Progressively in the late 1970s and throughout the 1980s, Ion Creangă's projects often stood in contrast with the tightening of political pressures and the economic decline. According to Arina Stoenescu: "By the end of the communist era, when the poor quality of paper and print made the pictures in fiction literature almost unintelligible, the strong colors and powerful black and white illustrations managed to reach the children and offered them a friendlier and happier sight of the world." Looking back on the same interval and the successful Verne collection, writer Ion Hobana noted: "In the '80s, reading was the only way to make one's spare time informative and entertaining. Many have [since] forgotten that all they could watch on television amounted to a daily two-hour program, never mind the content..." In the final decade of communist rule, Editura Ion Creangă published some works of propaganda for the youth, including communist education teaching aides by Tudor Opriş and Maria Obaciu.
Additionally, the publishing house felt the tightening of censorship, a policy encouraged by communist leader Nicolae Ceauşescu. A notable incident took place in 1988, when Editura Ion Creangă and poet Ana Blandiana became involved in a political scandal involving the highest levels of communist power. Having debuted in children's poetry with the fascicle Întîmplări din grădina mea ("Incidents in My Garden"), Blandiana followed up with Alte întîmplări din grădina mea ("Some Other Incidents in My Garden") and Întîmplări de pe strada mea ("Incidents on My Street"). The latter transformed its hero, Arpagic the Cat, into a satirical depiction of Ceauşescu, in particular by introducing oblique references to the leader's personality cult and propaganda system. The public followed up on the hint, and a number of clandestine jokes surfacing at the time reportedly referred to Ceauşescu as "Arpagic".
Censors deciphered these messages only after the volume's release, and reported the matter to Ceauşescu personally, leading to an almost complete ban on Blandiana's work. The Securitate secret police oversaw further punitive measures, forcing the early retirement of Editura Ion Creangă's chief manager Viniciu Gafiţa and moving proofreader Doina Mandaj, stripped of her political position, to the Albatros group. In the short interval before Întîmplări de pe strada mea was withdrawn from shops, rumors spread about the irritation it caused to communist authorities, and, as a consequence, sales increased significantly.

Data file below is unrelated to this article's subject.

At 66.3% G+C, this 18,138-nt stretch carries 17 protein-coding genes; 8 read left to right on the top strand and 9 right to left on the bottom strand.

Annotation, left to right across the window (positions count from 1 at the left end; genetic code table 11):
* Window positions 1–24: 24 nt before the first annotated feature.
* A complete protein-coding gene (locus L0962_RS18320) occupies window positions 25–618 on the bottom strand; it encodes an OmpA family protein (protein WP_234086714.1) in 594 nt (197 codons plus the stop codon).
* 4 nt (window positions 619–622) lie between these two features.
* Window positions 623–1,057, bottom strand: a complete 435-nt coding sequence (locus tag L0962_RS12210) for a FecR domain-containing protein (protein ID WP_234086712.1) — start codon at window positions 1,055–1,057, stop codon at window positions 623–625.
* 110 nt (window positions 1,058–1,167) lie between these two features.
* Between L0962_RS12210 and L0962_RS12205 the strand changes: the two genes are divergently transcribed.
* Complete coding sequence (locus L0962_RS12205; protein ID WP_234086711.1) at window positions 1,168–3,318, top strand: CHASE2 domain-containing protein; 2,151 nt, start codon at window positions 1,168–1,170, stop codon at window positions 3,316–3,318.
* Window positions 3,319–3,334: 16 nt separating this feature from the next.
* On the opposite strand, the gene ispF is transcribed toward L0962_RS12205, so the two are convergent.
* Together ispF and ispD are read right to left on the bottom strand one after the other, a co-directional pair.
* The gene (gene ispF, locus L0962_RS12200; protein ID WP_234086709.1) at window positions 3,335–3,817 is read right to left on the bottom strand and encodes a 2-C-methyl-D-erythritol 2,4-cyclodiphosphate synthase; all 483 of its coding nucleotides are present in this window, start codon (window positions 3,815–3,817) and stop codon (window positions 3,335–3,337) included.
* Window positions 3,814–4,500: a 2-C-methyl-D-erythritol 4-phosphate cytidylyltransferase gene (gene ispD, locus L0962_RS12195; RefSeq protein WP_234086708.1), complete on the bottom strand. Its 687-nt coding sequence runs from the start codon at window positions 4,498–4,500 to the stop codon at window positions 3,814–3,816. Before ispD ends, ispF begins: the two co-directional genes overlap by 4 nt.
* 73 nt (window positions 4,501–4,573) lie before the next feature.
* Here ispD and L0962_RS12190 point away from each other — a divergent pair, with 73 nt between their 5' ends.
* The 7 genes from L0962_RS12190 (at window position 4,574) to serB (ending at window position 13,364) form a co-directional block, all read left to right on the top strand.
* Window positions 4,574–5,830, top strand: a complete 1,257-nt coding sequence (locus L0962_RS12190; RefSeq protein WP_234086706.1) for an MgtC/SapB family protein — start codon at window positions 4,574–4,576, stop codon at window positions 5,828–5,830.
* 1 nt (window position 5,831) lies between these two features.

The publishing house survived the December 1989 Revolution which toppled communism. Around the year 2000, it was managed by poet Daniela Crăsnaru. It was at the time engaged in the process of recovering anti-communist literature, publishing a diary of Gulag imprisonment, by the Bessarabian author Naum V. Lospa.
The company faced competition from newly founded independent publishers of children's books, and remained the only publisher in this class to receive subventions from the Ministry of Culture. In 2001, these amounted to 178 million lei, the 5th largest in this category of sponsorships. A slow privatization process began in 2003, under the watch of the Agency for the Recovery of State Assets. Editura Ion Creangă effectively closed down, even though the privatization monitoring case was only sealed in November 2009.
Comparing the book illustration scene at Ion Creangă with the post-1989 situation, Cristiana Radu contended that new publishers resorted to "traditional, tame and descriptive variants" or "the Disney solution", while the public was left without "visual education". In later years, Editura Ion Creangă editions became involved in debates about intellectual property and copyright infringement in respect to communist-era works. Humanitas consortium released, in 2003 and 2010, new versions of Nosov's Habarnam; a controversy was sparked when Humanitas demanded the closure of Romania's Nosov fansite, which, claiming that the communist copyright law was void, had digitized the 1986 edition.